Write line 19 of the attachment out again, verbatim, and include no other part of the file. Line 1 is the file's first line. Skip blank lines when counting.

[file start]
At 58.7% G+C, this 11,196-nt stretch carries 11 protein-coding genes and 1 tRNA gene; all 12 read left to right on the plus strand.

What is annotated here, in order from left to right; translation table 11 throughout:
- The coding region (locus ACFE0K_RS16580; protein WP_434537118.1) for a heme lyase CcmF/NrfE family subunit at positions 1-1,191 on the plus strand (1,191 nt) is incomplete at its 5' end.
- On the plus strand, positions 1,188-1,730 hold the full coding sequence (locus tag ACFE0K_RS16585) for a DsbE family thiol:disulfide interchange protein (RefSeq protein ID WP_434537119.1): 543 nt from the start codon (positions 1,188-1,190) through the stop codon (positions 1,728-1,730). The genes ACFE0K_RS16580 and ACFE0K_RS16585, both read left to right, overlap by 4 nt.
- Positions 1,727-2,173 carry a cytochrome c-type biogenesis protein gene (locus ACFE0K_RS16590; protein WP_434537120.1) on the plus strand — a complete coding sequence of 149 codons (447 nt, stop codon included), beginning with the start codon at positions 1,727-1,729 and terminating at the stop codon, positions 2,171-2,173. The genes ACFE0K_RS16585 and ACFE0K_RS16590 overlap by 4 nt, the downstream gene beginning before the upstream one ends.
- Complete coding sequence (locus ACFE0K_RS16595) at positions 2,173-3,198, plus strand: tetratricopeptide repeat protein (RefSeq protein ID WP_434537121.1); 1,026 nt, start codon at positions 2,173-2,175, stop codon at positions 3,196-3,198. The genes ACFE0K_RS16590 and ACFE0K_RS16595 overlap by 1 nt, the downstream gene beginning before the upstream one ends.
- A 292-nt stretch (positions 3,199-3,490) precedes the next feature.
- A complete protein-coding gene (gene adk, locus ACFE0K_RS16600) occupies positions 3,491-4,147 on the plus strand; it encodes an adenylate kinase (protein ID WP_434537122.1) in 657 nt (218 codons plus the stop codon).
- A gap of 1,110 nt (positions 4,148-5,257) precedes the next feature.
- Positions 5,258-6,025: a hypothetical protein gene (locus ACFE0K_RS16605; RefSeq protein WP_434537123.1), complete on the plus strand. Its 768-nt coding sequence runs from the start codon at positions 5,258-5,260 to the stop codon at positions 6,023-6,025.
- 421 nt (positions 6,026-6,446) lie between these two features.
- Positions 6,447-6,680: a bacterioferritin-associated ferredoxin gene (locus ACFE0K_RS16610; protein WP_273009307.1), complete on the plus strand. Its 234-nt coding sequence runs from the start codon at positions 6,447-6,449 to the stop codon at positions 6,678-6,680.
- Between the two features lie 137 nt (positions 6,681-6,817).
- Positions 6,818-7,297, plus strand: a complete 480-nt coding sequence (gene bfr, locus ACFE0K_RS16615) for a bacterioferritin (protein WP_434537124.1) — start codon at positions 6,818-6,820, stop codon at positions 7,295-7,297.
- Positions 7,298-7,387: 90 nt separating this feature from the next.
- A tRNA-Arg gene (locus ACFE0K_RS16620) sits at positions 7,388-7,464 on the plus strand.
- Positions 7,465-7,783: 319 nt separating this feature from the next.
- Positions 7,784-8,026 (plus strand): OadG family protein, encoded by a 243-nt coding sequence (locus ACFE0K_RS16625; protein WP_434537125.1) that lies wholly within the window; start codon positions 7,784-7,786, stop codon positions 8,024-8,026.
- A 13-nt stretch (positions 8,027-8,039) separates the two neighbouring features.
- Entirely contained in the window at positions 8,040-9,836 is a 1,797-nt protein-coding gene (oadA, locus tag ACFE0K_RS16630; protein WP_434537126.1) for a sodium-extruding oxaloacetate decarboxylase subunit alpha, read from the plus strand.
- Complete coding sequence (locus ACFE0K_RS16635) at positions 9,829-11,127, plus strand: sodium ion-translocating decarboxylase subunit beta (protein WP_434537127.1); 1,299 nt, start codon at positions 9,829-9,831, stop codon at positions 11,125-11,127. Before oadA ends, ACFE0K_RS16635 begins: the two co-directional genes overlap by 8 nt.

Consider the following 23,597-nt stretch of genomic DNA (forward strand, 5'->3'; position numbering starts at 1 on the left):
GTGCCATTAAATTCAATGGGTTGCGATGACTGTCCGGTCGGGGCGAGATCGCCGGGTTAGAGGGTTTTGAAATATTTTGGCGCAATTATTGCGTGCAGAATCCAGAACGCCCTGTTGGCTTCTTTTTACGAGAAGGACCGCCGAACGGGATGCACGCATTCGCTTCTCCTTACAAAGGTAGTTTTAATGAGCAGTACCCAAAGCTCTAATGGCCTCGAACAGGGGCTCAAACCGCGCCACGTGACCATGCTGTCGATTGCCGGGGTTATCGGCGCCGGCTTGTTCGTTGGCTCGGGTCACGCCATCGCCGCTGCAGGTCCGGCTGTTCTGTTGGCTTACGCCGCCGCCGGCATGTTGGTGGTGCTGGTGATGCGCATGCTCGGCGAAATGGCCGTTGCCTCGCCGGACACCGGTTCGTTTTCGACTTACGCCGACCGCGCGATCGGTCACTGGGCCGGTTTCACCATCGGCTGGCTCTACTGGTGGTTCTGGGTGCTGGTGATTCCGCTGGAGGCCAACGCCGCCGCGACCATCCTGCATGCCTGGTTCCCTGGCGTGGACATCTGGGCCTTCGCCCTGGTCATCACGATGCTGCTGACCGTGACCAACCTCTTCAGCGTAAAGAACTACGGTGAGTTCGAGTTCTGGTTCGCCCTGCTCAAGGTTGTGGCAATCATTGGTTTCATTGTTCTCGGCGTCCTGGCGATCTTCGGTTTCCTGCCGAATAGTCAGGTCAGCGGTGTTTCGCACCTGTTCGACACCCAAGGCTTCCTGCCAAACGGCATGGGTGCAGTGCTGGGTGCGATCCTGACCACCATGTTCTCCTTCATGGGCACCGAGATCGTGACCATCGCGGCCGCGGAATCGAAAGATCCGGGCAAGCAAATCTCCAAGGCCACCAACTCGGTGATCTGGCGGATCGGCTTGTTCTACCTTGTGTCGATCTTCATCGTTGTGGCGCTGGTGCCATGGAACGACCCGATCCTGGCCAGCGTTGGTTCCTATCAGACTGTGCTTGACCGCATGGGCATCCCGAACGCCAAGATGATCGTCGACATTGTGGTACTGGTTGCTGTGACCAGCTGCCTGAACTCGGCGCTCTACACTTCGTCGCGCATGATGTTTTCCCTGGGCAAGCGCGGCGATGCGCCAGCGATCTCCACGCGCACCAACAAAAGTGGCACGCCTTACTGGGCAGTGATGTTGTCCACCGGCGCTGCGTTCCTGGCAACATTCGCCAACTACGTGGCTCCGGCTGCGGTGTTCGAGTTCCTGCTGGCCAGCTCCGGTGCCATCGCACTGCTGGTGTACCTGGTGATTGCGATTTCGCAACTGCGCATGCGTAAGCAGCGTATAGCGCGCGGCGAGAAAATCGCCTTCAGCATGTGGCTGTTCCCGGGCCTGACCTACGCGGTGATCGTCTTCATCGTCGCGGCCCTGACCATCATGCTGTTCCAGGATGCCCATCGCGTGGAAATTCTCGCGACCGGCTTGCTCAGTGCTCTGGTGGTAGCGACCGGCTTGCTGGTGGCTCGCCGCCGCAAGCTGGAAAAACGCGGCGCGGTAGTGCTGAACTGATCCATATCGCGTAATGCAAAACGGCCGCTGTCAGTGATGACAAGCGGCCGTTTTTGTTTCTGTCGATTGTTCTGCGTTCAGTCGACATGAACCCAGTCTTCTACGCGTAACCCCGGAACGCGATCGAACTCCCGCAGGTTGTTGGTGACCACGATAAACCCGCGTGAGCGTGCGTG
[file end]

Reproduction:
- A 13-nt stretch (positions 8,027-8,039) separates the two neighbouring features.